2. Inefficient processing techniques. The initial rubber processing generates large amounts of waste water with high levels of biological oxygen demand (BOD), as well as air pollution associated with fuel burning for heat generation. Pollution from rubber processing is recognized as a potentially significant source of local contamination.
3. Waste rubber from used rubber products: Waste rubber, particularly through the use and disposal of tyres, often ends up in the environment in forms that are dangerous to humans and ecosystems.
Thus, while natural rubber has an intrinsic potential to provide net environmental gains when compared with synthetic rubber, the realisation of such benefits cannot be taken for granted. If the natural rubber sector is to fully take advantage of the opportunities presented by markets for green products, it will need to work within a clear and transparent criteria-based framework that provides processes for ensuring participatory definition of criteria, enforcement and transparency.
Sustainable rubber production
One of the key drivers behind the growth of sustainability standards has been the flexible conditions under which such initiatives can be developed and implemented, thereby allowing advances and implementation at rates that are significantly faster than traditional inter-governmental processes. The core value proposition of such initiatives is linked to their reliance on markets. By relying on markets to determine the allocation of positive social and environmental practices, voluntary sustainability standards have the potential to increase overall economic efficiency, and, with it, social welfare. More specifically, an international standard for sustainable natural rubber production could help:
• build the market for natural rubber, by linking it to the growing market for sustainable production
• ensure the future availability of natural rubber, by expanding the application of sustainable production practices that protect long-term plantation productivity
• establish the fundamental importance of maintaining natural rubber as a major source of supply
• improve productivity, by promoting improved field management of production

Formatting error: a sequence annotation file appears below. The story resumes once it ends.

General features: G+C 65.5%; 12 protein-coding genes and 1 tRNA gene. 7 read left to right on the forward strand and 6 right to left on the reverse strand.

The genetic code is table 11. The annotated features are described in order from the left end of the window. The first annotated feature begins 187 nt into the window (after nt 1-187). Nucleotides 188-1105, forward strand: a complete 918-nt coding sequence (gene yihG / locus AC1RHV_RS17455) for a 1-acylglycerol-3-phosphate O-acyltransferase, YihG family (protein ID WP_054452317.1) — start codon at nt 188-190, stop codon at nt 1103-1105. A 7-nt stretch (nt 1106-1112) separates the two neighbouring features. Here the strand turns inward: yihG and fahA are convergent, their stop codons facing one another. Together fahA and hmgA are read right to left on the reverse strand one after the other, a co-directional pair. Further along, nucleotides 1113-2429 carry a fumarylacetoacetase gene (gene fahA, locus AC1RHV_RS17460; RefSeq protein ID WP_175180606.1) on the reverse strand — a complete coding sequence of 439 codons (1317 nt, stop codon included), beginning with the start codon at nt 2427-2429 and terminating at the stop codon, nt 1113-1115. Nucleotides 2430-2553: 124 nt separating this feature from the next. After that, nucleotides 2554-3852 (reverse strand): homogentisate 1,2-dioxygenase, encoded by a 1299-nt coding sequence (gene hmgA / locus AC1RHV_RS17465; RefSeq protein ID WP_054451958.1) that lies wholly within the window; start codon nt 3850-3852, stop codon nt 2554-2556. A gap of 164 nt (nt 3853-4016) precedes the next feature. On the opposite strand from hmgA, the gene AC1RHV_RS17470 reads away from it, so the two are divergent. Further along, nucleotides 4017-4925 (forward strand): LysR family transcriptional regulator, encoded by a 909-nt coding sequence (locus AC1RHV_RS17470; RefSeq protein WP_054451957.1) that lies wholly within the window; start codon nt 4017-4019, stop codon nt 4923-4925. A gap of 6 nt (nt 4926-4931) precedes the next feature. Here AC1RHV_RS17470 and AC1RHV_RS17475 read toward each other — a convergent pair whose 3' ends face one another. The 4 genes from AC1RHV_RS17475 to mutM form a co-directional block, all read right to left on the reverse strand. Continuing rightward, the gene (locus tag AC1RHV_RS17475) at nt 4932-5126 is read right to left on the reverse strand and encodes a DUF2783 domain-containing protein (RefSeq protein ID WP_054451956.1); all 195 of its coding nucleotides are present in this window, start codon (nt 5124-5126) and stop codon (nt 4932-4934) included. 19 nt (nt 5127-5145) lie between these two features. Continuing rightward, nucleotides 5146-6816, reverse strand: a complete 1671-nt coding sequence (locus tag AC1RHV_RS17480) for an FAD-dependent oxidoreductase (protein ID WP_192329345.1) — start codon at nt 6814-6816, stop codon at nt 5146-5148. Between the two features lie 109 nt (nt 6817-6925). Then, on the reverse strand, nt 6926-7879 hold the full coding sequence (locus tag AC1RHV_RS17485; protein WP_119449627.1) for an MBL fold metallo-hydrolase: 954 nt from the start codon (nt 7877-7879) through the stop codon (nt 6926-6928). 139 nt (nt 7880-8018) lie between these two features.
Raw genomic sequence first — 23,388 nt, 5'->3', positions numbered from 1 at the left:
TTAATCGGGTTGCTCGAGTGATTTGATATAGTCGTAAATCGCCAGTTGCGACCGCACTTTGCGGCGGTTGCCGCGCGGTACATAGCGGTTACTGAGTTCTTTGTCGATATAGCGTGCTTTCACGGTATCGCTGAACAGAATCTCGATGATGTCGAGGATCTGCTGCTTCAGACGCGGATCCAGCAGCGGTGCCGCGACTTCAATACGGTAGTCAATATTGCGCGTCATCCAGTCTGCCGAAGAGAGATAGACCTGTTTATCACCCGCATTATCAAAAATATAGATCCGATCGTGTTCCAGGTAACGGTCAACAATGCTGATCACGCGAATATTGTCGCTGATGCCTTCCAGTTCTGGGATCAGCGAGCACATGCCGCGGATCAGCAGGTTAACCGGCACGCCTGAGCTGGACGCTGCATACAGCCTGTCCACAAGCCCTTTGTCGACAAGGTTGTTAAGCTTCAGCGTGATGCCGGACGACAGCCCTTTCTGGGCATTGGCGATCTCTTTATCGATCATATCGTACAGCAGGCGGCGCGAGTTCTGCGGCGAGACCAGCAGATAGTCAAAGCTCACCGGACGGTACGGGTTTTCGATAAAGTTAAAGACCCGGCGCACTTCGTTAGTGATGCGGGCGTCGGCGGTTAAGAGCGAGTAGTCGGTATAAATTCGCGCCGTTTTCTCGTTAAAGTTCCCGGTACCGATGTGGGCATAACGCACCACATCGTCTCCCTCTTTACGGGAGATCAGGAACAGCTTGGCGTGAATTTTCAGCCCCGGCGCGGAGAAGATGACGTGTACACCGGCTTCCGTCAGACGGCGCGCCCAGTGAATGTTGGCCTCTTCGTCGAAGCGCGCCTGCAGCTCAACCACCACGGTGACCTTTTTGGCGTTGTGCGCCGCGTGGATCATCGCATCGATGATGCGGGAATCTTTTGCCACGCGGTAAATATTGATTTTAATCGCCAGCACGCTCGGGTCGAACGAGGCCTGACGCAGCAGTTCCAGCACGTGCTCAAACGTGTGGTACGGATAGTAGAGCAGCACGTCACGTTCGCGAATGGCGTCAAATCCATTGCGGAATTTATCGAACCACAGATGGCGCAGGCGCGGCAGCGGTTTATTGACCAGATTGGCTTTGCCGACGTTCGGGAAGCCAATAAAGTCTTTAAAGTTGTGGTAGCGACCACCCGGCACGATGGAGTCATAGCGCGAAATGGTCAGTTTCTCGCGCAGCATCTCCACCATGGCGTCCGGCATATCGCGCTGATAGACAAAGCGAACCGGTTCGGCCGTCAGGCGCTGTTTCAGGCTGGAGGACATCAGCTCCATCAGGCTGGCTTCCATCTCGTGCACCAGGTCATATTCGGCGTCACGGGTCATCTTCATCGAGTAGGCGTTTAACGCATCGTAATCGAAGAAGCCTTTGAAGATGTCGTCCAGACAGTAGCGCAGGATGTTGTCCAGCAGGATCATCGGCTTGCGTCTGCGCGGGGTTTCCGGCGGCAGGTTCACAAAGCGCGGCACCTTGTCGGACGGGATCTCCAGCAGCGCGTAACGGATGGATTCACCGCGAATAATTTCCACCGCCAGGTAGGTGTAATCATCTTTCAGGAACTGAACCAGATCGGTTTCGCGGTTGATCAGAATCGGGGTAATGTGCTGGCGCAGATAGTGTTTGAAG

• improve supply chain decision-making, by enabling a more integrated approach to supply-chain management and decision-making
• build a more “sustainable rubber economy” at the global level
• enhance the environmental benefits and reduce the environmental problems of natural rubber production
• improve consumer welfare, through reduced environmental pollution and higher-quality products
• position natural rubber producers to unilaterally internalize some of the environmental costs of natural rubber production
Given the growing attention to sustainable production practices more generally, the potential to distinguish natural rubber as a sustainable resource, and the success of similarly-situated commodity groups, there appears to be special opportunity for developing a global framework for sustainable production in the natural-rubber sector.
In the mid-1990s, as part of its work to promote internalization of environmental costs, UNCTAD investigated some 30 commodities with a view to ascertaining the opportunities and challenges for unilateral internalization of environmental costs in the countries where they are produced. Natural rubber turned out to be the only of these commodities for which the chances of unilateral internalization appeared promising and realistic.
This was due to three market characteristics: (i) the very low likelihood of tyres being replaced as a product and the absence of viable substitutes for natural rubber in the production of tyres in the wake of natural-rubber price increases; (ii) the overall low price-elasticity of demand for rubber, and; (iii) the high concentration of production capacity in only three countries located in one region. These characteristics combined slightly reduce the degree of competition among rubber producers, which in turn enables unilateral internalization of the costs of sustainable production practices. Of course, such a result is only possible in a context where systems are in place to prevent free riding.